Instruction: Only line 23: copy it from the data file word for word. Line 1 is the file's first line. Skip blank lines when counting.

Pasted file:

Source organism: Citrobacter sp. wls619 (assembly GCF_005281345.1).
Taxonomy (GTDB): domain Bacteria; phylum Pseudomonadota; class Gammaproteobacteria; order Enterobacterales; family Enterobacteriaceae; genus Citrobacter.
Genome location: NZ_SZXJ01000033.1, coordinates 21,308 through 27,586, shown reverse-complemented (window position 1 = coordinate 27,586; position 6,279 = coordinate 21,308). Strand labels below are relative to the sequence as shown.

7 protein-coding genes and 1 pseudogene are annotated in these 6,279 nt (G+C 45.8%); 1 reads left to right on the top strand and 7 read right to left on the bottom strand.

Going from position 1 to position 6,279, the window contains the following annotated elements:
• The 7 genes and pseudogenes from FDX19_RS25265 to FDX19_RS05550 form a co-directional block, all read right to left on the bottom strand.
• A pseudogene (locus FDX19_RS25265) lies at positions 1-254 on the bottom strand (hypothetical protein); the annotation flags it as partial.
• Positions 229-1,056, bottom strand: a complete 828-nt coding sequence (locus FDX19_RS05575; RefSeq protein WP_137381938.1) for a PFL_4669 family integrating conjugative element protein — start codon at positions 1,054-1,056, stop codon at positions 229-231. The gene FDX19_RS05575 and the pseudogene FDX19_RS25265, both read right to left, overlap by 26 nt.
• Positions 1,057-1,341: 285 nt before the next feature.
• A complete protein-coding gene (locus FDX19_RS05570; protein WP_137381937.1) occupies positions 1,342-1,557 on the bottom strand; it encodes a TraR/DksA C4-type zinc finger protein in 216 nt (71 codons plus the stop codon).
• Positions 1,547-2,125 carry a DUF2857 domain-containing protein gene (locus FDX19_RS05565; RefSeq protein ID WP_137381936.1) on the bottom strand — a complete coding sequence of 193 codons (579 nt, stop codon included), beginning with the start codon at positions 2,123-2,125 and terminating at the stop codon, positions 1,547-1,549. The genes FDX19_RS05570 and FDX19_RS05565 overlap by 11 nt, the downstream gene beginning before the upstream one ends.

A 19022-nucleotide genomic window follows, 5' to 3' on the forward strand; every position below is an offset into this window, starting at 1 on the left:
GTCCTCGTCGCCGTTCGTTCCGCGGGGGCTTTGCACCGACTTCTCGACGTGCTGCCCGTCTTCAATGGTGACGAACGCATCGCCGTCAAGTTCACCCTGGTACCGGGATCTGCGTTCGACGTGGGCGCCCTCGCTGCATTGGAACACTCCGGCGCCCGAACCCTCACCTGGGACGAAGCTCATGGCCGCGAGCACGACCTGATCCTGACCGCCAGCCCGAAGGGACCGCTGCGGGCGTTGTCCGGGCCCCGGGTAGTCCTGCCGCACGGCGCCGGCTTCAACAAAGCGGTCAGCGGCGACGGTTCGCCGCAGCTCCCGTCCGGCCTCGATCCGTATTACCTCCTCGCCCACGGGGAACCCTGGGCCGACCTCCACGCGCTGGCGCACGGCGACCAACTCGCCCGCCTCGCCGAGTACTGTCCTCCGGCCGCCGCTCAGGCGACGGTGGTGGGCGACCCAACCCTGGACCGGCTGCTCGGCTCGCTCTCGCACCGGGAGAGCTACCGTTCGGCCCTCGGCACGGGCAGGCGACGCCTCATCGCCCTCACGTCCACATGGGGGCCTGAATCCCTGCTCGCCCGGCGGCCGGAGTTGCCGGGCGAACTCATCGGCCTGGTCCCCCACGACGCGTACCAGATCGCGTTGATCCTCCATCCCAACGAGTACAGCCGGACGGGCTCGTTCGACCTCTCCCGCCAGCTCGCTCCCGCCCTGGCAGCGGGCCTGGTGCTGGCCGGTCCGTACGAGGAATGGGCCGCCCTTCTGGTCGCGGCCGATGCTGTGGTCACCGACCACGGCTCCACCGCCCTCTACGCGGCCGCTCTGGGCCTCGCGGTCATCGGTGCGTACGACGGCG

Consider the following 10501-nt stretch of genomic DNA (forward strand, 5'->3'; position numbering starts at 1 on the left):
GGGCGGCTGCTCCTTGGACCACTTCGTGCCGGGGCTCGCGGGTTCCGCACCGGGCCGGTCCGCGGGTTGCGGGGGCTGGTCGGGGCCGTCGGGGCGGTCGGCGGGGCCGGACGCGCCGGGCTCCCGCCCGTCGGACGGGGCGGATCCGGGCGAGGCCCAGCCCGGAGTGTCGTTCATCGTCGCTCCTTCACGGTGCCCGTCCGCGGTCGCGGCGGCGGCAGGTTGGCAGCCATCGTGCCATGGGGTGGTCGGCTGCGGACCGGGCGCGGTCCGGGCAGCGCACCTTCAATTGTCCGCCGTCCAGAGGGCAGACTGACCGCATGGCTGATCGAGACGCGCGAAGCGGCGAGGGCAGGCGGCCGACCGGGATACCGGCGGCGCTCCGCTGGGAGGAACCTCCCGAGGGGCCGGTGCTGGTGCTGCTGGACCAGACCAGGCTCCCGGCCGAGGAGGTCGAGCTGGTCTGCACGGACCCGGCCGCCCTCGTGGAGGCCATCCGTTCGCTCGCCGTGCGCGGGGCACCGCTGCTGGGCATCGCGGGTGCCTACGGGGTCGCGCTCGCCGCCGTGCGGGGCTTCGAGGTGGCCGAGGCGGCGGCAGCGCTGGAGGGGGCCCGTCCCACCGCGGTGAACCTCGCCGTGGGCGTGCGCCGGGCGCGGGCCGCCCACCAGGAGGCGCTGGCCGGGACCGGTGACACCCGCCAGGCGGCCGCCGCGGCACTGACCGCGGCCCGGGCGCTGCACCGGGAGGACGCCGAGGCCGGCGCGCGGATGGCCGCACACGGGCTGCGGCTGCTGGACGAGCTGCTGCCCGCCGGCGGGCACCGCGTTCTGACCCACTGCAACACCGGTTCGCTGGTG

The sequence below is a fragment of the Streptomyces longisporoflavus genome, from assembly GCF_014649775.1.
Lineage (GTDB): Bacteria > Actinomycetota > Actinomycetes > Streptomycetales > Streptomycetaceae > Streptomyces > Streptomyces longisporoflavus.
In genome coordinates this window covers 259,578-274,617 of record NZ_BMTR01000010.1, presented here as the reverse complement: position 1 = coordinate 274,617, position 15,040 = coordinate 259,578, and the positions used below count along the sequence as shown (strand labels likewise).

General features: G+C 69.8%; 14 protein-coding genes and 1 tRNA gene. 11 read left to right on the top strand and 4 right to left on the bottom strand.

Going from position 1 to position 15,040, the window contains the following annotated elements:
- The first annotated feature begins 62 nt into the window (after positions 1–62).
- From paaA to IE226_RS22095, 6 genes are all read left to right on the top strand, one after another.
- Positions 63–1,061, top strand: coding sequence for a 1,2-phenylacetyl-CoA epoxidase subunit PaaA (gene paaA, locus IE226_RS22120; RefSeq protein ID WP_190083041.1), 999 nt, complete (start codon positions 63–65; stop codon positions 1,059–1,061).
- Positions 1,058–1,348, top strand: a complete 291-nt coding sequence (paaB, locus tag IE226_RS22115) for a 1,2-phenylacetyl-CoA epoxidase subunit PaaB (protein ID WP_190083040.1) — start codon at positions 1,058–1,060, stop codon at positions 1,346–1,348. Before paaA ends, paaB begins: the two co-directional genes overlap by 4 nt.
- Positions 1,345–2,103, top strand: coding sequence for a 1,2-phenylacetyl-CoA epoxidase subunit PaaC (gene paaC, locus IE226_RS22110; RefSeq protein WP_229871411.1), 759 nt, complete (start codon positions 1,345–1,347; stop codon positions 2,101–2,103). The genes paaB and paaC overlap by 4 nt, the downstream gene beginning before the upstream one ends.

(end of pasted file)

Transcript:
- Positions 63–1,061, top strand: coding sequence for a 1,2-phenylacetyl-CoA epoxidase subunit PaaA (gene paaA, locus IE226_RS22120; RefSeq protein ID WP_190083041.1), 999 nt, complete (start codon positions 63–65; stop codon positions 1,059–1,061).